The worst and best bosses Kara Swisher has ever worked for


#1

Originally published at: https://boingboing.net/2018/10/12/the-worst-and-best-bosses-kara.html


#2

Here’s the full article: https://slate.com/human-interest/2018/10/kara-swisher-interview-best-worst-bosses.html


#3

Kara gets the last laugh - he croaked in 2016


#4

Thanks, all! That was a fun read!
“I’m not too confident. i’m fantastic.”


#5

This was Captain Queeg kind of behavior.

Oh boy, that gave me chills done my spine. I’d been searching for a lateral description of my life long professional asshole boss, that’s it to a T. Muchas Gracias!


#6

Odd choice not to link to the article or even say where it was from…

Anyway, I can’t imagine having a boss who asked me to make toast for them.

Maybe I’ve been lucky and I’m sure part of it is because I’m a 6ft 4in white man but I think the only boss I’ve ever had that was mean or unreasonable was when I was like 14 and detassling one summer and the other kid who was 17 or so and was in charge was a total ass. As an adult I’ve had a couple bosses who weren’t good at managing people or keeping up with the demands of the job but they never asked me to do anything other than my job.

But then again I don’t at all agree with her opening: “You’re supposed to be obsequious when you’re an employee, right? You’re supposed to give in to people.” I always treated my bosses like people.


#7

I feel like it’s weird to accept work betraying your own conscience. Why would she take a job ghost-writing an arch-conservative’s column for a newspaper? Is it out of desperation?

Didn’t see the link to the article in the post. Will have to track it down and see what’s up.


#8

Hole-ee-sheet, that’s my kind of woman. If my daughter ends up with 1/3 her spunk, I’ll be pleased!


#9

"I’m so glad he’s dead. Seriously, I’m glad he’s dead. "

So much for the moral high-ground.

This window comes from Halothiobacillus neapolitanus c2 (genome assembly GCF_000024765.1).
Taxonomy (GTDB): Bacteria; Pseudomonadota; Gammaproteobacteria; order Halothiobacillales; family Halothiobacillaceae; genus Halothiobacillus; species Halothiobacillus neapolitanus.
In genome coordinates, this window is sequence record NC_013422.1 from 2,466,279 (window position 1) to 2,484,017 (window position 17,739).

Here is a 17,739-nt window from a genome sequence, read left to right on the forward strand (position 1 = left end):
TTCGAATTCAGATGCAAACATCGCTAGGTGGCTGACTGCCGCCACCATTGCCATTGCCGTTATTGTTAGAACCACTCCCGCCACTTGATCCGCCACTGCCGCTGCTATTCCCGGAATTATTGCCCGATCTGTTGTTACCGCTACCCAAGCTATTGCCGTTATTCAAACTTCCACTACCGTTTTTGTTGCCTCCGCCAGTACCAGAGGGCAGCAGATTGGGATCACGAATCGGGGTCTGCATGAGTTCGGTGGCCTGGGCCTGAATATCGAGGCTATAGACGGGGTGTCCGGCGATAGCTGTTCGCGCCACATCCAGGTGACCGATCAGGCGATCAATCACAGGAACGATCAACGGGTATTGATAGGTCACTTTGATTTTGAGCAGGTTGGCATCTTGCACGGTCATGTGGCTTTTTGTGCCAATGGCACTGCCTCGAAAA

#10

#11

That attitude comes from how much of an asshole she thinks he was. Problem for her is, sure, he’s dead, but I checked and he got himself a full life’s worth of time. If he had died at, say, 50, her statement would be heavier.


#12

High ground, schmigh-schmound; we’re all human and imperfect… but the reality is that the world would flat out be a better place if some people were no longer in it.


#13

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#14

Wait… What? Did she give him cancer or something?


#15

My personal favorite line in the article “Though, if I were managing my own 22-year-old self right now, I’d probably fire me.”


#16

Over time I’ve realized I don’t really like being a boss.

People with this attitude often turn out to be the best bosses. Unfortunately they get sick of the BS that comes with the management role thrust upon them and usually leave. The arsehole managers, on the other hand, stick around forever.


#17

No, she celebrated his death. That just rubs me the wrong way I guess. He wasn’t Hitler, ffs.


#18

It can rub you all sorts of ways. Doesn’t have shit to do with moral high ground unless Swisher is sexually harassing people.


#19

Then what does cancer have to do with anything she or I said or he did? The moral high ground thing isn’t a reference to hypocrisy; I don’t accuse her of that. I just mean it as a general calling out of shitty behavior.


#20

The man died of cancer, not someone saying they’re glad he’s dead.

I don’t find it useful for people to express glee at death, because death is the last true bastion of equality–but it’s hardly like death is a special and rare event that we’re not allowed to have feelings about. It’s easy enough to draw lines at murder and violence. She knew the man personally, and this gives her a broader moral right to have whatever feelings she likes about his passing, and to express those feelings honestly. It does not, in any way, invalidate or undermine her moral constructs or beliefs, especially with relation with modern American society in the year of our Lord 2018.